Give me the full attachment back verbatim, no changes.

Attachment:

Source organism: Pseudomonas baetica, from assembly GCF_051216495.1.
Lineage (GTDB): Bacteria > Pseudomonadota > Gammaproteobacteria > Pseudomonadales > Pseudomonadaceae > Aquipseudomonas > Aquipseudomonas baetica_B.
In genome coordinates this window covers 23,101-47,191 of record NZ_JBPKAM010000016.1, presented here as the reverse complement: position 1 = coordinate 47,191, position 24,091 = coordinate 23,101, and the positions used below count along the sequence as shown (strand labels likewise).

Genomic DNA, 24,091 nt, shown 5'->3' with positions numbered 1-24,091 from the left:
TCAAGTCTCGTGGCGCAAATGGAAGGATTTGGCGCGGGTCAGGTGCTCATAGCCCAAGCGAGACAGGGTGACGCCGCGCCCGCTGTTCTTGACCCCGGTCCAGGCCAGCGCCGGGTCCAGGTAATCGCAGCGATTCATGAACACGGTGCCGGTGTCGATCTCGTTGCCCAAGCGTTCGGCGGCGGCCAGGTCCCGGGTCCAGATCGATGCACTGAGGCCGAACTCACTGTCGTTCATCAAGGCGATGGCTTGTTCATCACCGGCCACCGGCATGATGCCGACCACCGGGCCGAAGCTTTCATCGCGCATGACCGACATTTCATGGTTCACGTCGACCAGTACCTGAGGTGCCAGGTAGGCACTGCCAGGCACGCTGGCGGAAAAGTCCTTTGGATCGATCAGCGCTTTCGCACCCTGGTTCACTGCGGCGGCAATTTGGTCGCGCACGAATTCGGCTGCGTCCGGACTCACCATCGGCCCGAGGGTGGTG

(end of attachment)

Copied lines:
Source organism: Pseudomonas baetica, from assembly GCF_051216495.1.
Lineage (GTDB): Bacteria > Pseudomonadota > Gammaproteobacteria > Pseudomonadales > Pseudomonadaceae > Aquipseudomonas > Aquipseudomonas baetica_B.
In genome coordinates this window covers 23,101-47,191 of record NZ_JBPKAM010000016.1, presented here as the reverse complement: position 1 = coordinate 47,191, position 24,091 = coordinate 23,101, and the positions used below count along the sequence as shown (strand labels likewise).

Genomic DNA, 24,091 nt, shown 5'->3' with positions numbered 1-24,091 from the left:
TCAAGTCTCGTGGCGCAAATGGAAGGATTTGGCGCGGGTCAGGTGCTCATAGCCCAAGCGAGACAGGGTGACGCCGCGCCCGCTGTTCTTGACCCCGGTCCAGGCCAGCGCCGGGTCCAGGTAATCGCAGCGATTCATGAACACGGTGCCGGTGTCGATCTCGTTGCCCAAGCGTTCGGCGGCGGCCAGGTCCCGGGTCCAGATCGATGCACTGAGGCCGAACTCACTGTCGTTCATCAAGGCGATGGCTTGTTCATCACCGGCCACCGGCATGATGCCGACCACCGGGCCGAAGCTTTCATCGCGCATGACCGACATTTCATGGTTCACGTCGACCAGTACCTGAGGTGCCAGGTAGGCACTGCCAGGCACGCTGGCGGAAAAGTCCTTTGGATCGATCAGCGCTTTCGCACCCTGGTTCACTGCGGCGGCAATTTGGTCGCGCACGAATTCGGCTGCGTCCGGACTCACCATCGGCCCGAGGGTGGTG